First time in the history during special ceremony Israel honoured four individuals who risked their lives to save Jewish men and women on January 27th, 2016 Tuesday night.
The heroism of Roddie Edmonds, Lois Gunden, and Walery and Maryla Zbijewski was recognised by the state of Israel. The commemoration took place in Embassy of Israel in Washington DC. Families of four heroes, two Americans and two Poles, were joined by Israel’s Ambassador Ron Dermer and President of United States Barack Obama. 

Ambassador Ron Dermer said at the ceremony:

“We are all here tonight to honor four people who were their brother’s keeper. We are all here to honor four brave individuals who saw their actions not as an act of courage but as their most fundamental moral obligation to their fellow man.

And that is precisely what makes them true heroes.

They are heroes not simply because they had an answer to Cain’s question. They are heroes because they also had an answer to God’s question.

To the question, “where are you?”, these four had an answer.

In an age of so much indifference, they acted.
In an age of so much cowardice, they were courageous.
In an age of so much darkness, they were a source of light.

So in honoring these four righteous souls tonight, let us not only recognize their remarkable heroism.

Let us hope that their light will inspire us to live our lives so that we too will be able to give the right answers to those timeless questions – and in so doing, build a better future for all humanity.”

Facing death for getting contact with Jews

On July 22, 1942, the Germans began the mass deportations from the Warsaw ghetto. By September 21, Yom Kippur, some 260,000 inhabitants of the ghetto had been deported to the Treblinka extermination camp, where they were murdered. Janina Ferster and her daughter Elzbieta managed to flee from the ghetto and go into hiding. After staying for two months at the home of acquaintances, Tadeusz and Eugenia Kucharski, Janina brought her daughter to the home of Walery and Maryla Zbijewski, until she was able to rent an apartment under a false name and take her daughter back. Despite the enormous danger – the Germans publicly announced that helping Jews would be punished by death – the Zbijewskis cared for Elzbieta and protected her until her mother was able to take her.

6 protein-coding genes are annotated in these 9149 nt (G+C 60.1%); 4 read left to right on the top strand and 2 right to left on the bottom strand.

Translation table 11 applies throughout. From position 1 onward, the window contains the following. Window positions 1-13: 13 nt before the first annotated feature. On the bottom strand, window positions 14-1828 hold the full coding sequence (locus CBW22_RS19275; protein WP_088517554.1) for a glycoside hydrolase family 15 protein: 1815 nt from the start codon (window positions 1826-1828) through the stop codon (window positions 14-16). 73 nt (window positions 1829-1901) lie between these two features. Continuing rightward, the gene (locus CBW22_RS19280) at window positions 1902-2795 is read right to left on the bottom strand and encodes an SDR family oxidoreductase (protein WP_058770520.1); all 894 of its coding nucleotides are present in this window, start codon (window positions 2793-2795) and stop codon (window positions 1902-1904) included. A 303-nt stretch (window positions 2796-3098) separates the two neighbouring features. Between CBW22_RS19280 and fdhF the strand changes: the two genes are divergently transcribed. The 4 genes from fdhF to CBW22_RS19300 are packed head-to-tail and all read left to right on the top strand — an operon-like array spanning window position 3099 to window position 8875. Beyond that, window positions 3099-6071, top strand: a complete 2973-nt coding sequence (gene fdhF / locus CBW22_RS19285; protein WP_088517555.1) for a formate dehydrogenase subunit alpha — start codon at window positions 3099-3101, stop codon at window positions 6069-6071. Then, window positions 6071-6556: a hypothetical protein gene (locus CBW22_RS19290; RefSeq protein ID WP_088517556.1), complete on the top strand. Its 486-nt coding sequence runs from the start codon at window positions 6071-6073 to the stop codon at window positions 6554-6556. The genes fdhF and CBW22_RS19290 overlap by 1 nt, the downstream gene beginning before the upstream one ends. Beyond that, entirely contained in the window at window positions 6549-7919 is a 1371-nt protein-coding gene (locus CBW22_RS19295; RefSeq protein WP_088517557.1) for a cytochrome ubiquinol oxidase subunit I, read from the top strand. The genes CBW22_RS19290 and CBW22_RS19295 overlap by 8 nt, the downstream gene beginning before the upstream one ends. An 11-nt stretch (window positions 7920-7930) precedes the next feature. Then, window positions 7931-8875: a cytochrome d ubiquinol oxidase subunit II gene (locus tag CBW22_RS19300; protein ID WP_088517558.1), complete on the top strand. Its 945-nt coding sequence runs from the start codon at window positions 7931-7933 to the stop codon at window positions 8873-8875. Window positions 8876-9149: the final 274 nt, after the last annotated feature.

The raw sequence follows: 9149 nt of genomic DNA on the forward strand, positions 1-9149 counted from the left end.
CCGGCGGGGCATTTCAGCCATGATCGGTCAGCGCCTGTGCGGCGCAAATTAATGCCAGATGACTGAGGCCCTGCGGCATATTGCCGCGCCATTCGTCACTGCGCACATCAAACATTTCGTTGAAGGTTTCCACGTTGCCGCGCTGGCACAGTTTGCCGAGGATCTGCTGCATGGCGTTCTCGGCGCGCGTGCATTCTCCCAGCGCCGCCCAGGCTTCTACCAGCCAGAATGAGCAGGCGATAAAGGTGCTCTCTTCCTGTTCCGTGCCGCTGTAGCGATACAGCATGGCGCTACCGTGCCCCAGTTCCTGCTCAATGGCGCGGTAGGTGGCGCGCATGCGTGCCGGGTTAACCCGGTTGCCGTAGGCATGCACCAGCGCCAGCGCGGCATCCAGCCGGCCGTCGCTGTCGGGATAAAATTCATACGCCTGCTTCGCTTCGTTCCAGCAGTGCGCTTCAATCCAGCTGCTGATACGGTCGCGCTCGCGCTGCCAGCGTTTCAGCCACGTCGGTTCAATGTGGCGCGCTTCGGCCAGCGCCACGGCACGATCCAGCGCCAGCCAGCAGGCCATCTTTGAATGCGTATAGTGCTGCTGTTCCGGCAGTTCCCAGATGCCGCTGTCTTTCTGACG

Heroic teacher

In 1941, Lois Gunden, a teacher of French from Goshen, Indiana, volunteered to work for the Mennonite Central Committee in southern France. She established a children’s home in Canet Plage which became a safe haven for Jewish children whom she helped smuggle out of the nearby internment camp of Rivesaltes. Gunden pleaded with the parents to separate from their children and give them to her in order to save them from deportation.

Ginette (Drucker) Kalish, one of the children saved by Lois Gunden, told Yad Vashem: “At the time I was 12 years old and certainly scared, but Lois Gunden was kind and passionately determined to take me and these other Jewish [children]…to protect them from harm.” Gunden fearlessly protected the children when the French police arrived at the home, and continued to run the children’s center even after the United States entered the war and she became an enemy alien. She continued her work until January 1943, when she was detained by the Germans, only to be released in 1944 in a prisoner exchange.